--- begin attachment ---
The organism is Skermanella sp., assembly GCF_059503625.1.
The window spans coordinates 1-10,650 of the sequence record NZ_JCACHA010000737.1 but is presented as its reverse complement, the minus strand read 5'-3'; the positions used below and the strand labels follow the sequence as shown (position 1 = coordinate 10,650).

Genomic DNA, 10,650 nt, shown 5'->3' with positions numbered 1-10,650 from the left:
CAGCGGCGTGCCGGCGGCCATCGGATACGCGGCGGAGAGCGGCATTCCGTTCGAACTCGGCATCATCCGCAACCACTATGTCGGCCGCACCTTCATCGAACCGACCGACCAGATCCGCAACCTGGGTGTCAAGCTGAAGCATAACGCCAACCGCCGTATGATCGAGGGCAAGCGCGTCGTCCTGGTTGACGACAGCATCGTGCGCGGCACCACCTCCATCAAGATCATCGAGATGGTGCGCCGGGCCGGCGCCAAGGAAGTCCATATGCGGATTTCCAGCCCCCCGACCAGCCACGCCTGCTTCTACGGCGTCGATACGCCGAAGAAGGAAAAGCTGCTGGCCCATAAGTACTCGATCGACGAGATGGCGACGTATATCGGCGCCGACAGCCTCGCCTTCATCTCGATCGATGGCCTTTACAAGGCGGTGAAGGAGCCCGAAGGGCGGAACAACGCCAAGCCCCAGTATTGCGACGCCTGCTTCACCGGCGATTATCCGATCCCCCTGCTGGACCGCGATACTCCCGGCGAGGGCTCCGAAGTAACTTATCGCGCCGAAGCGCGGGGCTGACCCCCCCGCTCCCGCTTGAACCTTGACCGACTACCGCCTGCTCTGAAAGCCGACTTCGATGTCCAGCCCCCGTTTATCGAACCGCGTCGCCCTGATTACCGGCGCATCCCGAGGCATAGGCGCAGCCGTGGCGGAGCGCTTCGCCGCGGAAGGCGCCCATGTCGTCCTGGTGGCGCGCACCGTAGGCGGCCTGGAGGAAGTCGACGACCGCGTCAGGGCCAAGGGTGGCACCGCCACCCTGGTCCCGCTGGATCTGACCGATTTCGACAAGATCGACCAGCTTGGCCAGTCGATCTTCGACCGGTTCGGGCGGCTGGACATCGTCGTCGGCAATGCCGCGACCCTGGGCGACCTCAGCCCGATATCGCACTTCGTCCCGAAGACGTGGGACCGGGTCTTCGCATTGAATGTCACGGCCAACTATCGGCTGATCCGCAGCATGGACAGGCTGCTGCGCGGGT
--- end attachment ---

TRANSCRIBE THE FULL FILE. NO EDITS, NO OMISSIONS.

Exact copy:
The organism is Skermanella sp., assembly GCF_059503625.1.
The window spans coordinates 1-10,650 of the sequence record NZ_JCACHA010000737.1 but is presented as its reverse complement, the minus strand read 5'-3'; the positions used below and the strand labels follow the sequence as shown (position 1 = coordinate 10,650).

Genomic DNA, 10,650 nt, shown 5'->3' with positions numbered 1-10,650 from the left:
CAGCGGCGTGCCGGCGGCCATCGGATACGCGGCGGAGAGCGGCATTCCGTTCGAACTCGGCATCATCCGCAACCACTATGTCGGCCGCACCTTCATCGAACCGACCGACCAGATCCGCAACCTGGGTGTCAAGCTGAAGCATAACGCCAACCGCCGTATGATCGAGGGCAAGCGCGTCGTCCTGGTTGACGACAGCATCGTGCGCGGCACCACCTCCATCAAGATCATCGAGATGGTGCGCCGGGCCGGCGCCAAGGAAGTCCATATGCGGATTTCCAGCCCCCCGACCAGCCACGCCTGCTTCTACGGCGTCGATACGCCGAAGAAGGAAAAGCTGCTGGCCCATAAGTACTCGATCGACGAGATGGCGACGTATATCGGCGCCGACAGCCTCGCCTTCATCTCGATCGATGGCCTTTACAAGGCGGTGAAGGAGCCCGAAGGGCGGAACAACGCCAAGCCCCAGTATTGCGACGCCTGCTTCACCGGCGATTATCCGATCCCCCTGCTGGACCGCGATACTCCCGGCGAGGGCTCCGAAGTAACTTATCGCGCCGAAGCGCGGGGCTGACCCCCCCGCTCCCGCTTGAACCTTGACCGACTACCGCCTGCTCTGAAAGCCGACTTCGATGTCCAGCCCCCGTTTATCGAACCGCGTCGCCCTGATTACCGGCGCATCCCGAGGCATAGGCGCAGCCGTGGCGGAGCGCTTCGCCGCGGAAGGCGCCCATGTCGTCCTGGTGGCGCGCACCGTAGGCGGCCTGGAGGAAGTCGACGACCGCGTCAGGGCCAAGGGTGGCACCGCCACCCTGGTCCCGCTGGATCTGACCGATTTCGACAAGATCGACCAGCTTGGCCAGTCGATCTTCGACCGGTTCGGGCGGCTGGACATCGTCGTCGGCAATGCCGCGACCCTGGGCGACCTCAGCCCGATATCGCACTTCGTCCCGAAGACGTGGGACCGGGTCTTCGCATTGAATGTCACGGCCAACTATCGGCTGATCCGCAGCATGGACAGGCTGCTGCGCGGGT